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Fall 2008

Planning for Compliance

Abby Pendleton, Esq., and Adele Jorissen, Esq.
Wachler & Associates, P.C.

Most physicians understand that in order to do business in the health care marketplace today, compliance is important and necessary. One key component of compliance involves an appreciation of the rules of engagement for submitting claims to federal and state government programs, including Medicare and Medicaid, as well as other payors. Although many possibilities exist for developing a compliance approach for physician practices, this article will discuss the seven elements provided by the Office of the Inspector General (the “OIG”) in its 2000 publication, Compliance Program Guidance for Individual and Small Group Physician Practices. The seven step plan is neither mandatory nor an all-inclusive discussion of compliance. Rather, it operates as guidance for physician practices when creating and implementing a compliance program.

Auditing and Monitoring

Physician practices are advised to implement an ongoing evaluation process to determine whether the practice’s standards and procedures are current and accurate, whether the compliance plan is working, and whether bills and records comply with applicable requirements.

Establishing Practice Standards and Procedures

In addition to implementing an audit process, physician practices should create written practice standards and procedures to address specific risk areas, such as coding and billing, reasonable and necessary services, documentation, and improper inducements. For example, anesthesia practices may consider drafting policies regarding documentation of medical direction services and documentation regarding anesthesia start and stop time. Similarly, those practices that provide chronic pain services are well advised to establish internal documentation policies.

Designating a Compliance Officer/Contact

Physician practices are advised to designate an individual (or individuals) to act as the compliance officer or contact. The OIG suggests the following duties for the compliance officer(s): (1) oversee and monitor the implementation of a compliance program; (2) establish methods to improve the practice and reduce vulnerability to fraud and abuse; (3) periodically revise the compliance plan; (4) develop, coordinate, and participate in a compliance training program; (5) ensure that employees, staff, and independent contractors are not excluded or debarred from federal programs; and (6) investigate reports and allegations concerning unethical or improper practices and monitor corrective action.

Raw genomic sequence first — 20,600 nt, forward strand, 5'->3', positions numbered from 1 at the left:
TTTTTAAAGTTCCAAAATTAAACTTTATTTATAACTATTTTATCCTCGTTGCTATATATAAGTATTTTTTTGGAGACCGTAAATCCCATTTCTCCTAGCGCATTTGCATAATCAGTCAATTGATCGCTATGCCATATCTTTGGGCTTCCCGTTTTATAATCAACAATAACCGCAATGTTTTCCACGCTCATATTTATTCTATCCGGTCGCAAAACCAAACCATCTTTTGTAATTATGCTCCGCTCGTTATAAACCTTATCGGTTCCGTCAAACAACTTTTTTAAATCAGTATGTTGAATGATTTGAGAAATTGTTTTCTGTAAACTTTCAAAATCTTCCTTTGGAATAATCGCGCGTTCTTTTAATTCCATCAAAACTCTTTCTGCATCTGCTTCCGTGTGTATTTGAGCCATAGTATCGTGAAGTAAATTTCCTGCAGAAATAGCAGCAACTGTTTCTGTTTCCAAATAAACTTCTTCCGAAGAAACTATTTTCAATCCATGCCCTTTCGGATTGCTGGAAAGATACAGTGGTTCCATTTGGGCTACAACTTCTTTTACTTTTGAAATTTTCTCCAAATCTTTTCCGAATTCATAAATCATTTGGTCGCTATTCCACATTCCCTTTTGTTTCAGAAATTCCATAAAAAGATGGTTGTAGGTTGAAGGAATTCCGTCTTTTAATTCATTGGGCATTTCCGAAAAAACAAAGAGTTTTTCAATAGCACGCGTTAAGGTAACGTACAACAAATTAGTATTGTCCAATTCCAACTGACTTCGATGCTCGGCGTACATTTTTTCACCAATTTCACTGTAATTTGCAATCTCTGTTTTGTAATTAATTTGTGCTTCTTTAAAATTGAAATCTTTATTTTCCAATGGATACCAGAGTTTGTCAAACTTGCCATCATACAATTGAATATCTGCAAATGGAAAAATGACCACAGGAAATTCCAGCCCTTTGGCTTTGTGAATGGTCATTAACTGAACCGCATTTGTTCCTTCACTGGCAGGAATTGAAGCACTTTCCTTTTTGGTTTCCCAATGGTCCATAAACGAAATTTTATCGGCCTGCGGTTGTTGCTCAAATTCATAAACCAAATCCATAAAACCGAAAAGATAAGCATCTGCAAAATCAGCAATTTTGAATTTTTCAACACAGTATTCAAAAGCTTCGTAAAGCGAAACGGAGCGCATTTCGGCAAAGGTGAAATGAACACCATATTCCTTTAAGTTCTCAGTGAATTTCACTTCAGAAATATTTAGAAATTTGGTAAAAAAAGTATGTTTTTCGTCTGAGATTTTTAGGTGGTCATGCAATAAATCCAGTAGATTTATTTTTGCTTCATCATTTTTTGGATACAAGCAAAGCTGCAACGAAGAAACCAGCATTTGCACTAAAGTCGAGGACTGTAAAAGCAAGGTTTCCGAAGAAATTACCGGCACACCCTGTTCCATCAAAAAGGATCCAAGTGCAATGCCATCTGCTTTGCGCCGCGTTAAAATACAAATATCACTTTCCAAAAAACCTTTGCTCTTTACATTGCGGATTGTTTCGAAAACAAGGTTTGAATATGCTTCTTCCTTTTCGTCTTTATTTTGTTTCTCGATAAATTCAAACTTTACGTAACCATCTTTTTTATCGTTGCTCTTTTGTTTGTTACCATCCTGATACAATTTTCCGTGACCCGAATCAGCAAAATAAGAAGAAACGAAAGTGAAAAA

Conducting Appropriate Training and Education

The OIG Guidance suggests that physician practices conduct compliance education and training. The key to enhancing compliance for most physician practices is to focus education on specific risk areas for the specialty. For example, anesthesia practices should focus education on such areas as the seven elements of medical direction, definition of anesthesia start and end time, and other anesthesia specific billing areas.

Responding to Detected Offenses and Developing Corrective Action Initiatives & Enforcing Disciplinary Standards through Well-Publicized Guidelines.

The OIG Guidance discusses the importance of responding to problems and developing a corrective action plan. Every physician practice that conducts compliance audits must be prepared to address the results of the audit. Identifying potential problems but ignoring those problems or failing to take any efforts to address the problems can create significant legal exposure for a practice. Depending on the issues that arise in the audit and the facts and circumstances, corrective action could include without limitation: (1) educating or re-educating providers and billing staff; (2) developing policies and procedures that set forth pertinent information with regard to the requirements for billing certain procedures and codes; and/or (3) determining whether a particular identified problem reflects a pattern of past billing problems that may have to be corrected, refunded or otherwise addressed.

There are times when a physician practice must make important decisions as to how to handle issues or problems that are identified in an audit or otherwise. It is important for physicians to have legal counsel and advice when addressing these sensitive areas.

Developing Open Lines of Communication

According to the OIG, having open lines of communication is an integral part of implementing a compliance program. Such a system for open communication may include any or all of the following: (1) a requirement that employees report conduct that a reasonable person would believe to be erroneous or fraudulent, and that a failure to do so is a violation of the compliance program; (2) a process for effectively reporting misconduct; (3) a procedure for processing reports of noncompliance; and (4) a process for maintaining the anonymity of the person reporting misconduct.